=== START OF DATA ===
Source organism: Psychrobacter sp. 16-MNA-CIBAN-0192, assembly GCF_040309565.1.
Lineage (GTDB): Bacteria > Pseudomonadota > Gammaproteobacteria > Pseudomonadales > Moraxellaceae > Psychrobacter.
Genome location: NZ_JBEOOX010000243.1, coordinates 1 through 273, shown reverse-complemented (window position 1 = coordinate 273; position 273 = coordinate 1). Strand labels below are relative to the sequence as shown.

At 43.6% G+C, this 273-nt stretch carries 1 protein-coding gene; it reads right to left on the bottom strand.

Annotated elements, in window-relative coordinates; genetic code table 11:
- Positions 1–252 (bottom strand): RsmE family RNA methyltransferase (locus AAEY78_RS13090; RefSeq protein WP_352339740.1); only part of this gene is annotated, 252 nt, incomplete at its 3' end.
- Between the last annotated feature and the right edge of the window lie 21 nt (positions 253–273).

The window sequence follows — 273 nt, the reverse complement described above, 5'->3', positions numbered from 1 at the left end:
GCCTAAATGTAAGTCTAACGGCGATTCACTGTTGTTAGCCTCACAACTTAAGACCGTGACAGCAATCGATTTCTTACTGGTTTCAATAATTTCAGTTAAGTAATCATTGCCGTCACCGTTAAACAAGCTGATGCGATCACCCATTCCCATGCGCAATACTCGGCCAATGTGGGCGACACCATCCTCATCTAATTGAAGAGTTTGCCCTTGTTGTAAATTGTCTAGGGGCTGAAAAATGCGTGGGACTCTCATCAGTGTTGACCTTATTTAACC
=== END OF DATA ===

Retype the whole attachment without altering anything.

Source organism: Psychrobacter sp. 16-MNA-CIBAN-0192, assembly GCF_040309565.1.
Lineage (GTDB): Bacteria > Pseudomonadota > Gammaproteobacteria > Pseudomonadales > Moraxellaceae > Psychrobacter.
Genome location: NZ_JBEOOX010000243.1, coordinates 1 through 273, shown reverse-complemented (window position 1 = coordinate 273; position 273 = coordinate 1). Strand labels below are relative to the sequence as shown.

At 43.6% G+C, this 273-nt stretch carries 1 protein-coding gene; it reads right to left on the bottom strand.

Annotated elements, in window-relative coordinates; genetic code table 11:
- Positions 1–252 (bottom strand): RsmE family RNA methyltransferase (locus AAEY78_RS13090; RefSeq protein WP_352339740.1); only part of this gene is annotated, 252 nt, incomplete at its 3' end.
- Between the last annotated feature and the right edge of the window lie 21 nt (positions 253–273).

The window sequence follows — 273 nt, the reverse complement described above, 5'->3', positions numbered from 1 at the left end:
GCCTAAATGTAAGTCTAACGGCGATTCACTGTTGTTAGCCTCACAACTTAAGACCGTGACAGCAATCGATTTCTTACTGGTTTCAATAATTTCAGTTAAGTAATCATTGCCGTCACCGTTAAACAAGCTGATGCGATCACCCATTCCCATGCGCAATACTCGGCCAATGTGGGCGACACCATCCTCATCTAATTGAAGAGTTTGCCCTTGTTGTAAATTGTCTAGGGGCTGAAAAATGCGTGGGACTCTCATCAGTGTTGACCTTATTTAACC